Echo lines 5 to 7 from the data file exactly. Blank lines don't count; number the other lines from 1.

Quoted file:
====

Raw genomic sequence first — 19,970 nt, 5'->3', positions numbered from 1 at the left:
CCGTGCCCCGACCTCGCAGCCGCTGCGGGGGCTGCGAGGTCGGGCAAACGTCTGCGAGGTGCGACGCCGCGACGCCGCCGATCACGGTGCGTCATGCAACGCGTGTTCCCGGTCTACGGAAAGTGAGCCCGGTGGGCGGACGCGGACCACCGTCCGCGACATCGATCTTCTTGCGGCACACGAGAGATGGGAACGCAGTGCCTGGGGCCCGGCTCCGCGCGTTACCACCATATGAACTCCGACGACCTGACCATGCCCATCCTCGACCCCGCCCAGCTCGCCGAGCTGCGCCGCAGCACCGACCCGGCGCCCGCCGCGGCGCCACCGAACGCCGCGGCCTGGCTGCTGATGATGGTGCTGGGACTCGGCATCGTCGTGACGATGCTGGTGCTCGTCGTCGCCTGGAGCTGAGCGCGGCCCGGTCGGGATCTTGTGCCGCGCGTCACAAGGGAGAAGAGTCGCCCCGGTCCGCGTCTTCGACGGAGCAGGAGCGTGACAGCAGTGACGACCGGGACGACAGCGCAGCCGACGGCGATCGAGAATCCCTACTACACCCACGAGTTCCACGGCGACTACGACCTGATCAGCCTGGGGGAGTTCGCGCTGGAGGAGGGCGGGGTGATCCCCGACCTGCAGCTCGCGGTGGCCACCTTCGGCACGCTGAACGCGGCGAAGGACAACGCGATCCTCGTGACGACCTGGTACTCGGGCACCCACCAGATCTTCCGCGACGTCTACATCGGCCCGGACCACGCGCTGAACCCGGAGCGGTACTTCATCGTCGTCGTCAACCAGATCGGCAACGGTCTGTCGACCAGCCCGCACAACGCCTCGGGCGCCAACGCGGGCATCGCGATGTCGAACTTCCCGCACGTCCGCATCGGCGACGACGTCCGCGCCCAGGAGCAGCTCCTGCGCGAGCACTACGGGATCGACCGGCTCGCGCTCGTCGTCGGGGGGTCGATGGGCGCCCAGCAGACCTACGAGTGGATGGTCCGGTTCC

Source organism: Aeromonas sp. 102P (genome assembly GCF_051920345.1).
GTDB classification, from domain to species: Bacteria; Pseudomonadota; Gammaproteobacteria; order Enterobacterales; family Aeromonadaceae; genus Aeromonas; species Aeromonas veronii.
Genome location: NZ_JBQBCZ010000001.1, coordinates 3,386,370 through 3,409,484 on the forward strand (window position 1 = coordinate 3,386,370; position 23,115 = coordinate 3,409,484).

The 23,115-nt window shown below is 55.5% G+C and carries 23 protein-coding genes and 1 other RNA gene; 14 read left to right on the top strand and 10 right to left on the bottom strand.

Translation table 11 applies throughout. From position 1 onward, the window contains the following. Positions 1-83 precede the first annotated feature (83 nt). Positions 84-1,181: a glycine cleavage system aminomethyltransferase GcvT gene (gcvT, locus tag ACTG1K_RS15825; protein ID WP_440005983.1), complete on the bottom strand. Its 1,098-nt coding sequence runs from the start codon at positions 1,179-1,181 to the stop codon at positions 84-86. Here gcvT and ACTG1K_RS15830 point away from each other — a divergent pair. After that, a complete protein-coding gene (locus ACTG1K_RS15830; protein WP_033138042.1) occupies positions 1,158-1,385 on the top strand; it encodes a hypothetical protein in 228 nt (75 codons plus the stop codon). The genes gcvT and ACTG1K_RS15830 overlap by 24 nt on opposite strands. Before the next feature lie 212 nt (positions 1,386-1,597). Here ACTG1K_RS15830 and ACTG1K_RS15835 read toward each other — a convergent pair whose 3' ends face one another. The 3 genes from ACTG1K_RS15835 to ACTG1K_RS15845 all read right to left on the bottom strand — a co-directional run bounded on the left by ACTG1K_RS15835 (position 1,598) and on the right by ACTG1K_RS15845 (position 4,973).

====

Genome location: NZ_JBQBCZ010000001.1, coordinates 3,386,370 through 3,409,484 on the forward strand (window position 1 = coordinate 3,386,370; position 23,115 = coordinate 3,409,484).

The 23,115-nt window shown below is 55.5% G+C and carries 23 protein-coding genes and 1 other RNA gene; 14 read left to right on the top strand and 10 right to left on the bottom strand.

Translation table 11 applies throughout. From position 1 onward, the window contains the following. Positions 1-83 precede the first annotated feature (83 nt). Positions 84-1,181: a glycine cleavage system aminomethyltransferase GcvT gene (gcvT, locus tag ACTG1K_RS15825; protein ID WP_440005983.1), complete on the bottom strand. Its 1,098-nt coding sequence runs from the start codon at positions 1,179-1,181 to the stop codon at positions 84-86. Here gcvT and ACTG1K_RS15830 point away from each other — a divergent pair. After that, a complete protein-coding gene (locus ACTG1K_RS15830; protein WP_033138042.1) occupies positions 1,158-1,385 on the top strand; it encodes a hypothetical protein in 228 nt (75 codons plus the stop codon). The genes gcvT and ACTG1K_RS15830 overlap by 24 nt on opposite strands. Before the next feature lie 212 nt (positions 1,386-1,597). Here ACTG1K_RS15830 and ACTG1K_RS15835 read toward each other — a convergent pair whose 3' ends face one another. The 3 genes from ACTG1K_RS15835 to ACTG1K_RS15845 all read right to left on the bottom strand — a co-directional run bounded on the left by ACTG1K_RS15835 (position 1,598) and on the right by ACTG1K_RS15845 (position 4,973).